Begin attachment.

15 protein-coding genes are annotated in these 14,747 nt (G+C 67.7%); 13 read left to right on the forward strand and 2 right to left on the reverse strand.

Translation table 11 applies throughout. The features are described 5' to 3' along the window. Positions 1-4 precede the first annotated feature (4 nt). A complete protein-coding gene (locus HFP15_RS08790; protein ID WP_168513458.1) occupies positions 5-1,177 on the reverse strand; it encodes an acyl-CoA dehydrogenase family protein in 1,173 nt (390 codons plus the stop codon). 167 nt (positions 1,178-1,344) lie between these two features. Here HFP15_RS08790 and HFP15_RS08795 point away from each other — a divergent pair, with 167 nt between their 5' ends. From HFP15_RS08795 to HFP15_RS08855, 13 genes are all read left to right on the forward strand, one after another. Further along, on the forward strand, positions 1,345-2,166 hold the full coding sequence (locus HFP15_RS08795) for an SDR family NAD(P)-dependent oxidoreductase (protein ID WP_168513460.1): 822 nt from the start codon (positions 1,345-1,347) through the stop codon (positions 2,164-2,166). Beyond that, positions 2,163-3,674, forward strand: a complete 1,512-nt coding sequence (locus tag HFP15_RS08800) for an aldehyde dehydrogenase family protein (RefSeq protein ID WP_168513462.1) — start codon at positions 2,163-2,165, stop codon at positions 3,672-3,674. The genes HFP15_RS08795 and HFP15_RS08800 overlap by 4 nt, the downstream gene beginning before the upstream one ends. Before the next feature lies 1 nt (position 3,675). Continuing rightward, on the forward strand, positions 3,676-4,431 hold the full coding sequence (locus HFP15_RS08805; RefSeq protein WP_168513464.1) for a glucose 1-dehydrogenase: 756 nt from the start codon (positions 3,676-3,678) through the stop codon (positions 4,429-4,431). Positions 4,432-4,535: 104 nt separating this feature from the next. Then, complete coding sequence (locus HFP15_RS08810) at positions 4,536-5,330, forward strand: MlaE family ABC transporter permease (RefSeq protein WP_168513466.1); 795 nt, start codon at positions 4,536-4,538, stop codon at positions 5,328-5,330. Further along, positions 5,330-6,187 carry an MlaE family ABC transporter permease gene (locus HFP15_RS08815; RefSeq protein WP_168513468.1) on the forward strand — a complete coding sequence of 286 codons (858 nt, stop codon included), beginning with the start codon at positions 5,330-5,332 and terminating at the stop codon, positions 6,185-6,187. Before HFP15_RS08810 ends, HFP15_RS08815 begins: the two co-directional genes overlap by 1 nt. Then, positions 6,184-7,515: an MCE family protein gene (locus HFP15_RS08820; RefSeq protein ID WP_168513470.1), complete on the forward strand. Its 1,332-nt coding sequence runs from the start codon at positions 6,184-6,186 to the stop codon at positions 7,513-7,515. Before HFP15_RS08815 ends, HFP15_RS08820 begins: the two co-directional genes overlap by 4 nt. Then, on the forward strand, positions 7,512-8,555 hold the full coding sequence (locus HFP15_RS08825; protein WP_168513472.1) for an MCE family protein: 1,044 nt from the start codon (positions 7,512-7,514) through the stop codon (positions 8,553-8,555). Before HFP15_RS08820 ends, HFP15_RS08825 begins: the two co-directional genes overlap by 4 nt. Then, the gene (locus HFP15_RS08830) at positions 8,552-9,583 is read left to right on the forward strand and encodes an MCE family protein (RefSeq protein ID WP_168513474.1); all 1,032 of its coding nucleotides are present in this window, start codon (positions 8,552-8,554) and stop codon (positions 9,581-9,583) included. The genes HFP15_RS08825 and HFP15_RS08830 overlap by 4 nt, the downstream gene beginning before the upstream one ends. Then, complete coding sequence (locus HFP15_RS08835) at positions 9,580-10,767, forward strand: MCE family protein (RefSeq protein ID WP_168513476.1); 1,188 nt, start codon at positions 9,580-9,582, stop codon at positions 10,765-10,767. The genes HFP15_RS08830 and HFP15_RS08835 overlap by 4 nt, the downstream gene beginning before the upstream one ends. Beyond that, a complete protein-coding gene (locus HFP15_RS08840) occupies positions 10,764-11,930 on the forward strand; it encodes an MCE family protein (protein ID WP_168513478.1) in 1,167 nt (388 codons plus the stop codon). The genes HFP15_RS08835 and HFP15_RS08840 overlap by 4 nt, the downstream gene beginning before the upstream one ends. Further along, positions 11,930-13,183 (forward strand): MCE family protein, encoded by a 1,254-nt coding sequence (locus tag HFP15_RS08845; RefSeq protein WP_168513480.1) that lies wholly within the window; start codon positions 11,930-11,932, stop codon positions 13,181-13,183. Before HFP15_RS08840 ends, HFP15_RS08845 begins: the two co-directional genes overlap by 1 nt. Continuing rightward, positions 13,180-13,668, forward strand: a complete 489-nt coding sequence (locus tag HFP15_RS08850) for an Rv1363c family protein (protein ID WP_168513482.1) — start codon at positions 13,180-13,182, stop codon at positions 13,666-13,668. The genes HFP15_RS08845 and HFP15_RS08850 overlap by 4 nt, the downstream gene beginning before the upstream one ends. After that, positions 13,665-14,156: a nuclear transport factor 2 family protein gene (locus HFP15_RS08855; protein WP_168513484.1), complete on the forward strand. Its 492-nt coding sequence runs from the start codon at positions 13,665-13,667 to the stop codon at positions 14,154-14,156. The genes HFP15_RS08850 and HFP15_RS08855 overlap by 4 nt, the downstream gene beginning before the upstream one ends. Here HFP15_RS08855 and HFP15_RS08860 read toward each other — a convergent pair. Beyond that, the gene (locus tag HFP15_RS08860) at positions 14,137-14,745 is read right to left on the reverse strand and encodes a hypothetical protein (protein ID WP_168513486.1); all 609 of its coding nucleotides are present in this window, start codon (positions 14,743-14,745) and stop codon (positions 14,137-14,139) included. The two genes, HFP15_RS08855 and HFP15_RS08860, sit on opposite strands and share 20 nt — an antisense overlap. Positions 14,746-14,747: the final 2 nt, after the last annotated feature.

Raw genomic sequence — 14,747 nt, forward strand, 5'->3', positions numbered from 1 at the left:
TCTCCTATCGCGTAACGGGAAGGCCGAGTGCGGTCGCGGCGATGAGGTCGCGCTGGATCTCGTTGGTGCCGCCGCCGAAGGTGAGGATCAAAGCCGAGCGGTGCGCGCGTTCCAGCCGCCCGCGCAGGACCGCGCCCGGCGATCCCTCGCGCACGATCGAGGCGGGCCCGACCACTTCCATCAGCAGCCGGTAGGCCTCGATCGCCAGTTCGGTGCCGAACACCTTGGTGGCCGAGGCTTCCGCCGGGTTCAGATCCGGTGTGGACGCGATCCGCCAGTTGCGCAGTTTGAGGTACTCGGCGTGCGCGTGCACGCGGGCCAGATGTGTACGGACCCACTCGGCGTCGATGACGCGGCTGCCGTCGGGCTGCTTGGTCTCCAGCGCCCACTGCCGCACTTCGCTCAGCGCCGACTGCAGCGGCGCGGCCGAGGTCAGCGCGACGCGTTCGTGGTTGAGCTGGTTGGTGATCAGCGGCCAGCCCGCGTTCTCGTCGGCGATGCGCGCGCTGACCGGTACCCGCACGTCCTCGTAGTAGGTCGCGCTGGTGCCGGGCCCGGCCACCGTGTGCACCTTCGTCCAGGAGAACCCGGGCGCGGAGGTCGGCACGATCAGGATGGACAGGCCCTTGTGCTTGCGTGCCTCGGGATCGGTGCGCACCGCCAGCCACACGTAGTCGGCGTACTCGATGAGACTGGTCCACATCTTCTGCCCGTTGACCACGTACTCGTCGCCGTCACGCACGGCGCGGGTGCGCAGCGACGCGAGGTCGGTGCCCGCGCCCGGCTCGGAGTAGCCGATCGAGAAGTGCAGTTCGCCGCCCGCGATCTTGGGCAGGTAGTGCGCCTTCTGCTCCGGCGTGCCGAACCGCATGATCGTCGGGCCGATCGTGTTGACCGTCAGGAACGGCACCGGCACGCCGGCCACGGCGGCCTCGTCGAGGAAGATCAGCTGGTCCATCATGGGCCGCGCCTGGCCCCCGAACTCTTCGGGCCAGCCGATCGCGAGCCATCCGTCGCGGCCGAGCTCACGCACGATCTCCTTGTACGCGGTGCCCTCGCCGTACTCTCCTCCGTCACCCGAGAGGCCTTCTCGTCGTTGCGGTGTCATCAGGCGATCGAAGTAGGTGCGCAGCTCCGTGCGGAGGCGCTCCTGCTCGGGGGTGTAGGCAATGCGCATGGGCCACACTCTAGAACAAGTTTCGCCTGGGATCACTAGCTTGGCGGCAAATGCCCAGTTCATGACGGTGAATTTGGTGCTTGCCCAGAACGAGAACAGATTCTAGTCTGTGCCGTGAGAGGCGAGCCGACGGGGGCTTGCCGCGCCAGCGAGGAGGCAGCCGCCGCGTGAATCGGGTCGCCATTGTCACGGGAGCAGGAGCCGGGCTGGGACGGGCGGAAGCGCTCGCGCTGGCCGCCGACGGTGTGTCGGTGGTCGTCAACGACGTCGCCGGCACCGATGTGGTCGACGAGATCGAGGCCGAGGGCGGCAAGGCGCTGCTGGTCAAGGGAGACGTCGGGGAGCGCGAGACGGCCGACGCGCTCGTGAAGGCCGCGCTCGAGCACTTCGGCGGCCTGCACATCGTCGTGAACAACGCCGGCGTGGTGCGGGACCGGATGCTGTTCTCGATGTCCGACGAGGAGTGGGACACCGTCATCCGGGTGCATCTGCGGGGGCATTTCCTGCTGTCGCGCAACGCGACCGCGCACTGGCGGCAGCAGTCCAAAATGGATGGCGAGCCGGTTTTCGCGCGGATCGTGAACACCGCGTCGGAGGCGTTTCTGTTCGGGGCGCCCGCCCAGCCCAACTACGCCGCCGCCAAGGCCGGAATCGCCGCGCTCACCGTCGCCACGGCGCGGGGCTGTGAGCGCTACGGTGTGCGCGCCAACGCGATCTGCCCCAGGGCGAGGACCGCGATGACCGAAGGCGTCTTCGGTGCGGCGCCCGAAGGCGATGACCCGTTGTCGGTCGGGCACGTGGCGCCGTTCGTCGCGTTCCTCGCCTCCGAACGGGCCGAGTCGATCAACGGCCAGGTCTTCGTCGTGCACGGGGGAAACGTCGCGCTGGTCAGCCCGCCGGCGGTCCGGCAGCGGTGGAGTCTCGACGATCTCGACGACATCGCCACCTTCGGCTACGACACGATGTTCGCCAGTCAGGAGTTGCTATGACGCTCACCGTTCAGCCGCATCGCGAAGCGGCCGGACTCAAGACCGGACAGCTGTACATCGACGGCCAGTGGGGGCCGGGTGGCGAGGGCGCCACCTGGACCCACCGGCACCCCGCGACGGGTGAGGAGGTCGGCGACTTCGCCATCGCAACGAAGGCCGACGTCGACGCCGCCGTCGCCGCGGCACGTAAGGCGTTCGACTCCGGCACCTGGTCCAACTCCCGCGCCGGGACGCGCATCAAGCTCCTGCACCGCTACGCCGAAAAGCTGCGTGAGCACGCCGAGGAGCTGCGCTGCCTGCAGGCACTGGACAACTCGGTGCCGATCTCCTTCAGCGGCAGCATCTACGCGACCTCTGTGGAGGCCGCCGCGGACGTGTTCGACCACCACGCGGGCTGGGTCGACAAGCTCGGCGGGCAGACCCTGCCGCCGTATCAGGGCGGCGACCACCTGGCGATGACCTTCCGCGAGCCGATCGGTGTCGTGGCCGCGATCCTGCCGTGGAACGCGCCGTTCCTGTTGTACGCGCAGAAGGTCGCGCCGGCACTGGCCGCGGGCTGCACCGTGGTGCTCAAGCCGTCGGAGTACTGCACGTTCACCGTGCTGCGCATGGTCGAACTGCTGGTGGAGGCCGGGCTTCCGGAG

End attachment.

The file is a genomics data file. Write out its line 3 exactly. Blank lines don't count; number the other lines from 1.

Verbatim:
Raw genomic sequence — 14,747 nt, forward strand, 5'->3', positions numbered from 1 at the left: